I think I’ve only had Indian food twice in my life before going to India. I didn’t like it, so always avoided it. For one, it’s spicy, and I didn’t think I could handle spicy. I was also scared to eat in India because I was sure I’d get sick. So I ate for two months in Italy, and had some amazing Asian food in Singapore (looking at you Din Tai Fung), and I was prepared to eat only the minimum needed to survive during my time in India.

Well, I was completely wrong. Indian food is AMAZING and I can’t wait to go back for more. I also didn’t get sick at all. That is a big thanks to my friends who took very good care of me. @vaish specifically made sure I only ate food that I couldn’t get sick from and that was at the right spice level for me. In fact, she even fed me an amazing Sita Phal / Sita Pazham aka custard apple (my new favorite fruit!) and idly when I got mehendi done and couldn’t use my hands for two hours. I wasn’t even hungry then, but the food was sooooooo good, I ate it all!

So here is what I ate during my visit to Bangalore and Chennai:

Masala Dosa

This is the one Indian food I did know about. It is a dough made of lentils filled with potatoes and spices that is dipped into different sauces such as chutneys and sambar. I loved the variety of the sauces, and the dosa itself was so fresh! I had this for breakfast almost every day I was in India.


“Appam is a type of pancake made with fermented rice batter and coconut milk. It is a common food in the South Indian state of Kerala. It is also popular in Tamil Nadu and Sri Lanka. It is eaten most frequently for breakfast or dinner.” - Wikipedia

This is just AMAZING!! The best part is that it comes with this incredible thick fresh coconut milk. When I got it in Singapore after my trip to India, they served it with a red powder that my friends were worried was super spicy, but it was just sugar :) The sugar and coconut and appam mix was incredible! Like a dessert!


I was blown away by the Madura Idly Shop. It was soooo good! I don’t even know what idly really is, but you dip them into really good sauces. And it comes on a banana leaf!

According to Wikipedia:

“Idli is a traditional breakfast in South Indian households. Idli is a savory cake that is popular throughout India and neighboring countries like Sri Lanka. The cakes are usually four to five inches in diameter and are made by steaming a batter consisting of fermented black lentils (de-husked) and rice. The fermentation process breaks down the starches so that they are more readily metabolized by the body.” - Wikipedia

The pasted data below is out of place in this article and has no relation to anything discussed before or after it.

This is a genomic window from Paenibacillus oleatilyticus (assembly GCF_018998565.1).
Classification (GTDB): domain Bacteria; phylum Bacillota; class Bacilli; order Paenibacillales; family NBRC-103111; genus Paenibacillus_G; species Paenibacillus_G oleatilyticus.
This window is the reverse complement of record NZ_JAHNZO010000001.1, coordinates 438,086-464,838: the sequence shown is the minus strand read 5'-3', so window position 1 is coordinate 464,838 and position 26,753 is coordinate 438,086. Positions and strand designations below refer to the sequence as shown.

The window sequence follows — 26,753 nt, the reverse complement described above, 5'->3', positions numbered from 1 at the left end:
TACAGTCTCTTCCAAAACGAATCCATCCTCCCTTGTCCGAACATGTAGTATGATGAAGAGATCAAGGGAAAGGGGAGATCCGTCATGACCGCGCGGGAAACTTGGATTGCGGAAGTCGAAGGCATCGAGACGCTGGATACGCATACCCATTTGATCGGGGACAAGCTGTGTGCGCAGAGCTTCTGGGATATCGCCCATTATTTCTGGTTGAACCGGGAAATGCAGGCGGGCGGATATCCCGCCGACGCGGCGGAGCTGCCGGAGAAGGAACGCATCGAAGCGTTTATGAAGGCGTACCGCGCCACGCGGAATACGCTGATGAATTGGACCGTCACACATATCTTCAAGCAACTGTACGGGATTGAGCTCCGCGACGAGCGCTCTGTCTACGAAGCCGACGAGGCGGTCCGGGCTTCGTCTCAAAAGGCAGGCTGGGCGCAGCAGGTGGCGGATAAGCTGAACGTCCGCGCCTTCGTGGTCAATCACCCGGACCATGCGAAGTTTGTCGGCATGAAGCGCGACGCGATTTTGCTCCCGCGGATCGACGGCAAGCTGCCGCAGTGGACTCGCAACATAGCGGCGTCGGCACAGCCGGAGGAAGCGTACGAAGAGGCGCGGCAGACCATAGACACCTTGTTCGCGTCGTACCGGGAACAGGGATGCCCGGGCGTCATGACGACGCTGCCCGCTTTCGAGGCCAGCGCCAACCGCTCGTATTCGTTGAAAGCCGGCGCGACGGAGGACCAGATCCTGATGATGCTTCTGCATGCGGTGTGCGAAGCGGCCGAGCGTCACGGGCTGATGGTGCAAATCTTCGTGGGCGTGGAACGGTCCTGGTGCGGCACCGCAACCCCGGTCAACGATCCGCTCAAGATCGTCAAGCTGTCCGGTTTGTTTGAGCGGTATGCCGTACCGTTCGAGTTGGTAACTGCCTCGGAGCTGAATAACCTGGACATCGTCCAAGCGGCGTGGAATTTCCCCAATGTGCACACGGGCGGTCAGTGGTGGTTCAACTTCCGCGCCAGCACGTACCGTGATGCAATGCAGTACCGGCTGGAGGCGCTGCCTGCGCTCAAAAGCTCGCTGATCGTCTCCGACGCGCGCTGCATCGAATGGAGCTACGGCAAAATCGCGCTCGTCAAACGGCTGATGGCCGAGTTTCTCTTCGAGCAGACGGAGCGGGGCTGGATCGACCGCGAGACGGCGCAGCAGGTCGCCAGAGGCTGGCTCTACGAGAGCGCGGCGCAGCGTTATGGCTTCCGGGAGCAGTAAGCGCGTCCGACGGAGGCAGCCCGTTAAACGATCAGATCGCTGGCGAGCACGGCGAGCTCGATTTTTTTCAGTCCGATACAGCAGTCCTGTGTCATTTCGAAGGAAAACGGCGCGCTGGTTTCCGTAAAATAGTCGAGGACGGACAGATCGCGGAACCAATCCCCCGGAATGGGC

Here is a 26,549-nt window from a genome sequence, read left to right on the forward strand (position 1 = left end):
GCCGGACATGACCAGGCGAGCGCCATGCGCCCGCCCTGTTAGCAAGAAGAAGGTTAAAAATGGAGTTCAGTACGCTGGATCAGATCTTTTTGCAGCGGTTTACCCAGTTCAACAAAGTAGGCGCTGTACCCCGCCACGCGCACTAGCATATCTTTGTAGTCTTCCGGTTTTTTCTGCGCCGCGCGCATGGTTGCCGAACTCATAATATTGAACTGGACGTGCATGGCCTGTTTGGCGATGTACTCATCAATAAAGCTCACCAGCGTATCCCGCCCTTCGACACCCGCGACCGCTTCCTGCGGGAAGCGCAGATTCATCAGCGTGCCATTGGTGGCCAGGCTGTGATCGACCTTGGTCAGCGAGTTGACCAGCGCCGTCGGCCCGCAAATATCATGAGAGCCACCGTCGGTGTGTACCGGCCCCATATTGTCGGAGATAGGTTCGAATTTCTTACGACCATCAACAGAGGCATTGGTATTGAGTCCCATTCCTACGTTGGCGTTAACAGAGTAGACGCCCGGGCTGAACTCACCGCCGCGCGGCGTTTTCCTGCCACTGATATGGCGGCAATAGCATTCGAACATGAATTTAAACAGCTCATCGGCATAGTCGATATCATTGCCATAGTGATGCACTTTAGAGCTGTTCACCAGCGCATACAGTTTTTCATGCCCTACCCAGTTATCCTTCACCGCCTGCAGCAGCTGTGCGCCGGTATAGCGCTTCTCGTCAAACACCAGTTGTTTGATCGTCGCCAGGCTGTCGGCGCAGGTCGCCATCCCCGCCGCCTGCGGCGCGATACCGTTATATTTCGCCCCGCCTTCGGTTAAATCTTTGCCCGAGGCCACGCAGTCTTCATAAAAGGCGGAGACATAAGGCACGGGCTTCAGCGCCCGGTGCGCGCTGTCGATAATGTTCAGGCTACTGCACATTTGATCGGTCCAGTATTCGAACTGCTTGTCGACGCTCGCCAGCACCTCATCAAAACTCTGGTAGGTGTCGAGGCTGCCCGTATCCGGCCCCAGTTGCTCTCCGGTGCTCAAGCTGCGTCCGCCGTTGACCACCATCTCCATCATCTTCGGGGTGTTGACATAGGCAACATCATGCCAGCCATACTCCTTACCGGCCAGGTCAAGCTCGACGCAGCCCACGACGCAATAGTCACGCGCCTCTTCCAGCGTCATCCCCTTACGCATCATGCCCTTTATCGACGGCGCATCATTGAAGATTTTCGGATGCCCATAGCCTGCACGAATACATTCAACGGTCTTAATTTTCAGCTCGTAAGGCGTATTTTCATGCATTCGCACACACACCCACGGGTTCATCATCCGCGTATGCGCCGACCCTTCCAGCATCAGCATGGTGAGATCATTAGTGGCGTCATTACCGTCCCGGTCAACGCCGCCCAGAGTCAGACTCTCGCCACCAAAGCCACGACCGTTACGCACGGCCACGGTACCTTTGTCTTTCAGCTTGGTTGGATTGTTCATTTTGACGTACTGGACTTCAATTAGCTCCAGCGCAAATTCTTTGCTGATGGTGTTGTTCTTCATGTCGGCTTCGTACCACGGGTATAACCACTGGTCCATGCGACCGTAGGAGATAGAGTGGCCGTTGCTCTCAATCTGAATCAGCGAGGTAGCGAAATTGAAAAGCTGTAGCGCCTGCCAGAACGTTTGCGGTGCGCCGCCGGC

I got fresh roti when I visited the Rajasthani cultural village Chokhi Dhani in Chennai. They only gave out one, but my friend and I kept asking for more, until they gave us like 5 more 😂. This roti was made with some type of sweet yogurt and sugar on top. We also had a more spicy one! Still thinking about this one…

Green Gram and Fruit Lassi

One of my favorite meals in India was when I visited the SAP India campus during Diwali. The food was free and delicious! My friends helped me choose what to take! My new favorite on there was the green gram (aka mung bean), which I never heard of before, but is super healthy.

And I really really enjoyed the fruit lassi, a special treat for Diwali that day :)

Spicy Fruits and Vegetables

I took this photo of an unripe sour mango back when I was too scared to get spices on it. But my friend had me try his spicy one, and I really liked it! In India, when they give you fruit or vegetables on the streets, they add special spices to it. So a sour mango has a different spice on it than the sweet pineapple. Oh, and the cooked corn spice is super spicy!

Each spice is special and compliments the fruit or vegetable perfectly. It was amazing! I made myself some corn yesterday, and was super sad to eat it with just regular salt instead of an exciting special spice. I was honestly blown away by how well the spices go together with the fruits and vegetables.


Kulfi is Indian ice cream! I got the guava, and it was sooooo fresh. It is a bit thicker and creamier than Western ice cream. You can get it on a stick, or nicely cut, like a cake. Of course I got it freshly cut :)


I ended up eating A LOT in India, and I loved it. I learned that I can push the limits of my spice tolerance - it’s more about the spice complementing and bringing out the taste of the food vs just being super spicy for no reason. I still can’t believe I actually LOVE Indian food so much. As my nomad self, I’ve noticed that I like a country based on how much I like the food there. I like India a lot!